Avoiding turbulence in customer experience

Last week we held a webinar exploring the future of customer experience for airlines. Unfortunately time constraints meant we were not able to answer all of the questions so I thought I’d answer those that were submitted here.

  1. With plenty of digital channels available to interact with customers/ passengers, which one has the most impact to reach the customer and maximize ROI for the airline?

In my opinion, there’s not one universal channel which maximizes ROI for airlines - each channel serves a different purpose. Obviously, PPC is expensive but it can be great for specific campaigns or specific destinations that you need to drive traffic towards for a short period of time - however it's not necessarily a long term solution. Too often we see high bounce rates from landing pages that fail to provide an actionable step into the funnel or any relevant information for the visitor. Of course, if you can increase the volume of traffic via SEO or direct then this will be more cost effective for your business.

Email is a hugely important channel both for acquisition and retention, in terms of both notifying customers of deals and providing destination inspirations, to being part of an abandonment recovery programme to re-engage bookers that may have left your site.

A great way to increase more direct traffic is to ensure your customers have a great experience on your site. If a customer visits your website directly and are a frequent / loyal customer, we need to recognize this by tailored messaging that welcomes them back to the site. Or, if they’ve visited the site using specific search terms such as ‘cheap flights to Mauritius’, ensure that when they land on the site you display the best flights to Mauritius departing within the next three months – this helps shift inventory and drives a great customer experience.

  1. In terms of website personalization, can you give us a few examples of how you would deliver this?

Firstly you need to start with the data. Identify who your cohorts are and what you’d like them to experience. That could be: couples, groups, families; or first-class versus economy;  or short-haul versus long haul. Once you’ve decided what segments fit to your business you can conduct analysis to see which routes or which ancillaries are most applicable. Taking ancillaries for example, you can start to show and hide things to ensure only the most relevant content is displayed. For example, we would stop showing anything that is specific to families (i.e family insurance bundles) to business travellers. Alternatively you could promote specific routes to families that you know to be popular among this cohort by outlining how many families have bought a flight on this route in a set time period.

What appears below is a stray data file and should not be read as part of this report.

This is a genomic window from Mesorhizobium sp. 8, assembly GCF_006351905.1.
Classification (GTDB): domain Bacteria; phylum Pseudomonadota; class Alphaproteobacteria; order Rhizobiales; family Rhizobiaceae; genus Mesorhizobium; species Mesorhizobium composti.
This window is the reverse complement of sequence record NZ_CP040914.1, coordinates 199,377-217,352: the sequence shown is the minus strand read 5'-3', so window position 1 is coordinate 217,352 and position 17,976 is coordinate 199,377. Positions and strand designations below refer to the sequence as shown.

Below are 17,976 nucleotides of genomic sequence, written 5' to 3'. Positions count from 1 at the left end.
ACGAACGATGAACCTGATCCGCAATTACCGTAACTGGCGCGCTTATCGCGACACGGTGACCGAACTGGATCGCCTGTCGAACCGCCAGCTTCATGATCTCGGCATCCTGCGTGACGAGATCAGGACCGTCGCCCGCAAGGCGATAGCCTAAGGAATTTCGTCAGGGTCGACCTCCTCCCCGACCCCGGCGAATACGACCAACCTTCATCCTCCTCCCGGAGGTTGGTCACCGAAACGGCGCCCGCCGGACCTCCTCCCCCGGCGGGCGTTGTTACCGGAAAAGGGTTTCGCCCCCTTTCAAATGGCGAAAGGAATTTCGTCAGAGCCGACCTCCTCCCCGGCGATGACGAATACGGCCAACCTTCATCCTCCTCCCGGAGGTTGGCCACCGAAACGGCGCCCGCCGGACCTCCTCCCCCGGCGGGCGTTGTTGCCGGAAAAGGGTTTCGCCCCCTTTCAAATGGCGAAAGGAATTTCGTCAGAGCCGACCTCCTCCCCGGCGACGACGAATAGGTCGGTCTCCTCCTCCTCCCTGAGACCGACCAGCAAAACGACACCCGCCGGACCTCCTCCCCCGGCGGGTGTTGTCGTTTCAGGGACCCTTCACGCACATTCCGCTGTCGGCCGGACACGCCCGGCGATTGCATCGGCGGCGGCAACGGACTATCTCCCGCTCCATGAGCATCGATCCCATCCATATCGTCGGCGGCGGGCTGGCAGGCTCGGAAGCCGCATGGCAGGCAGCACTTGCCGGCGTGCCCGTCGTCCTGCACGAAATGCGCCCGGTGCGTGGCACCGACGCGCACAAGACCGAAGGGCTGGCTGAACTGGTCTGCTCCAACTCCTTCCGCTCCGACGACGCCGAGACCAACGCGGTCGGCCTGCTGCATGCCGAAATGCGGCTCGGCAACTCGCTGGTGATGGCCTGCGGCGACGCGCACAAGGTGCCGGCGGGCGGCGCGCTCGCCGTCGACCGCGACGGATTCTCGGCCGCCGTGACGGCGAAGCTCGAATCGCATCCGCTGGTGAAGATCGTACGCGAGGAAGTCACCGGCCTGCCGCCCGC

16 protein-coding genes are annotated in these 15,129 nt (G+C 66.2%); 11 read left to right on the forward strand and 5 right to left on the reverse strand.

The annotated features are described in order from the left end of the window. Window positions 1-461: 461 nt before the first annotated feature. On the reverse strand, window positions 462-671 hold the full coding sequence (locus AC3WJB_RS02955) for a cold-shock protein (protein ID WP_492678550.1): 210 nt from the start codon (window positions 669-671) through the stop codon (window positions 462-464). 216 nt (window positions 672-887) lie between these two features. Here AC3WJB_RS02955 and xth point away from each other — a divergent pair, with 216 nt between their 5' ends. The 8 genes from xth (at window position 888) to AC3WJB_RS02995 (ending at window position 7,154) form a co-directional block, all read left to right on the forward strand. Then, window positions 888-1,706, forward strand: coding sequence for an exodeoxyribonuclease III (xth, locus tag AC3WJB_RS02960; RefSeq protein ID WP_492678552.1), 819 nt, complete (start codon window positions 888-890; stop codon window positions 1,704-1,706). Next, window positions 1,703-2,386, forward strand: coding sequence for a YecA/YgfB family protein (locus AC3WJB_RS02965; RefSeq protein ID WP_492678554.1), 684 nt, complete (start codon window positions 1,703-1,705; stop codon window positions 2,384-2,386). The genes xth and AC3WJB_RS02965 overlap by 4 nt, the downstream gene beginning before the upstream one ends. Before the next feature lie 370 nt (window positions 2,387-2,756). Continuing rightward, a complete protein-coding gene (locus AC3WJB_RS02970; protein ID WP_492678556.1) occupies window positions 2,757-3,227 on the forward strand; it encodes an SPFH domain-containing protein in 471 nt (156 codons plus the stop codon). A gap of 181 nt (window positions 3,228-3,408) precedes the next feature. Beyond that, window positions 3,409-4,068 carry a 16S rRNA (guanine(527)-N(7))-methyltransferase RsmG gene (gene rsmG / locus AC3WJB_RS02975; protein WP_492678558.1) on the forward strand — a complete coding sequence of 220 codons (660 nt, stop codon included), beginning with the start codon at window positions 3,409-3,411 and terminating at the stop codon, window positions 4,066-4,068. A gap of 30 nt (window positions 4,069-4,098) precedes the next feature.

1. What are some of the ways we can increase customer loyalty?

Luckily working at Qubit I have the ability to speak to colleagues working across different verticals and retail are one industry who do loyalty very well, especially the more premium brands. Mr Porter are one of our clients and they have a VIP programme but they call it an EIP programme, for extremely important customers, because they have a philosophy of treating every customer as if they are a VIP. They feel that if they do that, that allows them to retain those customers for longer periods of time and also allows their business to grow organically through word of mouth because what they’re offering their customer base is truly exceptional. Retailers tend to offer things like priority access to sales or free samples and it shows that to retain customers you don’t have to have offer massive discounts, it can be the smaller things along the way that allow you to build loyalty and retain customers.

We could definitely learn something from retail in this sense - although some airlines have very exclusive upper tiers, it is important to consider making the lower tiers have a greater feeling of exclusivity. There are also simpler steps rather than rejigging your whole frequent flyer programme. For example, by simply acknowledging your loyal customers. If you have a customer who has booked five times in the past six months, you could offer them free champagne for their next flight as gesture of gratitude for their loyalty. This may sound simple, but it’s incredibly difficult to operationalize. This is one way to increase loyalty because it’s the individual touch and a memorable experience which ensures customers buy into your brand.

Let me know if this answers your questions and if you have any more, please reach out to me on gabriella@qubit.com.

If you’d like to find out more about how Qubit can help enhance your digital customer experience take a look at our guide.